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September 23, 2013 at 6:29 PM
We must do more
Regarding Katherine Long’s article on in-state students and top faculty at the University of Washington, and The Times editorial on improving the UW, we absolutely agree! [“Report wants UW to step up role as ‘engine for economic growth,’” NW Thursday, Sept. 12, and “Editorial: Good ideas to make the UW a stronger powerhouse,” Opinion, Sept. 18.]
Higher education is the key to Washington’s future. We applaud this broad plan addressing research, state funding to sustain education quality, financial aid, family contributions and philanthropy.
We agree Washington must do more. Clearly the UW is central to that, but it does not do this work alone. Higher education in our state is a system, and must be dealt with as one.
For Washington to have the future we all want, we also need strong community and technical colleges, other quality public baccalaureates and independent colleges. We need every college in the state fully recognized, supported and empowered.
We need to provide incentives for innovation and enrollment growth in science, technology, engineering and math (STEM) fields, and fund programs in critical thinking and communication.
We must fully fund financial aid to make sure the doors to a higher education remain open for all Washingtonians. The Independent Colleges of Washington stands ready as a partner in this endeavor.
Tom Fitzsimmons, board member of the Independent Colleges of Washington, Tumwater
September 20, 2013 at 7:02 PM
Time is of the essence
It’s time we “double down” on our effort to get an I-5 Columbia River bridge funding agreement in place right now. [“Oregon looks at building span across Columbia on its own,” NW Sunday, Sept. 8.]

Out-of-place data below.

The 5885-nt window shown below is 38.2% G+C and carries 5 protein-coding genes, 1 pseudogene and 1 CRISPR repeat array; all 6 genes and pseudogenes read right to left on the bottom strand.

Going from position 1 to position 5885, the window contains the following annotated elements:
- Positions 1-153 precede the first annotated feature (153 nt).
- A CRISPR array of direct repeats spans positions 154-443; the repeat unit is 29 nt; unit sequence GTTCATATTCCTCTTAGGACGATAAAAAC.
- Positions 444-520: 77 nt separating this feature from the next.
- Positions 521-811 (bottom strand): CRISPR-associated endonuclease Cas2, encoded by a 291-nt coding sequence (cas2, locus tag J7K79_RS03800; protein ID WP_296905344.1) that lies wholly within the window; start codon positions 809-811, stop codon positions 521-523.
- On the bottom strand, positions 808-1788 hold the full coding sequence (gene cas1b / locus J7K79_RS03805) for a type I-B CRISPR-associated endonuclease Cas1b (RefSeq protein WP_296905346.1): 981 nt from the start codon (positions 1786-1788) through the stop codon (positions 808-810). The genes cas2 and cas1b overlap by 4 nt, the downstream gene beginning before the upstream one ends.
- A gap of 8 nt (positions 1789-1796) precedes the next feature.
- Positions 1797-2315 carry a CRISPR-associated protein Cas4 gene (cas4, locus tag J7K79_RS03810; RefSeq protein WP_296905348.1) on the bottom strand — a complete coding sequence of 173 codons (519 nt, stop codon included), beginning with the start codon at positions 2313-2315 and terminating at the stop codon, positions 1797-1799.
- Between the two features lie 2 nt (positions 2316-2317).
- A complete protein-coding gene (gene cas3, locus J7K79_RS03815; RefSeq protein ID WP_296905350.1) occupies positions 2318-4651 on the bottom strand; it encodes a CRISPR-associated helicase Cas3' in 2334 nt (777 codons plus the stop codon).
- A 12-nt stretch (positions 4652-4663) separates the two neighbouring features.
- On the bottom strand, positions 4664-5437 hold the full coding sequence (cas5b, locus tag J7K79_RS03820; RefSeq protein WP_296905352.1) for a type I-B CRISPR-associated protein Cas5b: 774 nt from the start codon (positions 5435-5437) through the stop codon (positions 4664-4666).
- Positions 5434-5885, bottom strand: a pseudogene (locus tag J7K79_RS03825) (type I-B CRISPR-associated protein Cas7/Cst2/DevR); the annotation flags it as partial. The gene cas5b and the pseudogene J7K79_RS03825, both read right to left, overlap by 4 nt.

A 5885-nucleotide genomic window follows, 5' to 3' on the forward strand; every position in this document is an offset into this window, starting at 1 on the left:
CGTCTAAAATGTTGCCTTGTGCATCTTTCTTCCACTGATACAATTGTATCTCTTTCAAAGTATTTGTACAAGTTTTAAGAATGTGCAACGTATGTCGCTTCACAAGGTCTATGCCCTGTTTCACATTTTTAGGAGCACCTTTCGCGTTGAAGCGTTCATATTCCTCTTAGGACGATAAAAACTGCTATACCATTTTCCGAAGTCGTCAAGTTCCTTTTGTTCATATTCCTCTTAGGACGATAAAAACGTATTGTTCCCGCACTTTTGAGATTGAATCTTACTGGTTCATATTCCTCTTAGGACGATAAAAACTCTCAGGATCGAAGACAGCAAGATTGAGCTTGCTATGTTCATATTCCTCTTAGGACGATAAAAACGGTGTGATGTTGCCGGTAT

If we can’t get a Coast Guard bridge permit this fall, as well as negotiate a working agreement between our two states and the federal government to salvage this bridge in some form, an economic death spiral for this region is assured.
Local high-tech companies, as well as outside companies looking to locate here, watch in disbelief as we purposefully neglect the needs of our decaying local transportation infrastructure.
As commuter wait-times and product delivery schedules lengthen, local companies will have to seek more favorable locations for their operations. Our skilled local workforce will follow the work, as good family-wage jobs disappear from southwest Washington.
That we need a new bridge is obvious, but who believes we could really start over with another ten-year planning and permitting process?
Public projects in other states are already in line to take our earmarked federal funding. After another decade of funding projects in other states, what will be left? We need to support efforts to build a bridge now.
Edward Barnes, Vancouver
September 13, 2013 at 6:26 AM
What about lottery money?
We’re hearing about how the state has no money for road repair and bridges.
Now we hear that we can’t pay our teachers more money to teach our children. We’re always hearing about not enough money to take care of our schools and roads. When we voted for the state lottery, we were told that all proceeds would go to the state’s general fund, for our roads and schools, so we wouldn’t have tax increases for these things.
Where is the money from the lottery going?
Audrey Reasy, Seattle
September 11, 2013 at 5:57 AM
Fund health care, not war
I’m sickened to learn the state of Seattle’s Veterans Affairs (VA) hospital. [“Puget Sound VA health system gets poor reviews for quality,” page one, Sept. 9.]
At a time when the U.S. government is beating the drums for war in Syria, health care for American veterans falls far below acceptable levels. Compared to other VA health systems, Puget Sound VA has a high number of deaths for hospitalized patients and people who contract pneumonia while there, according to this article.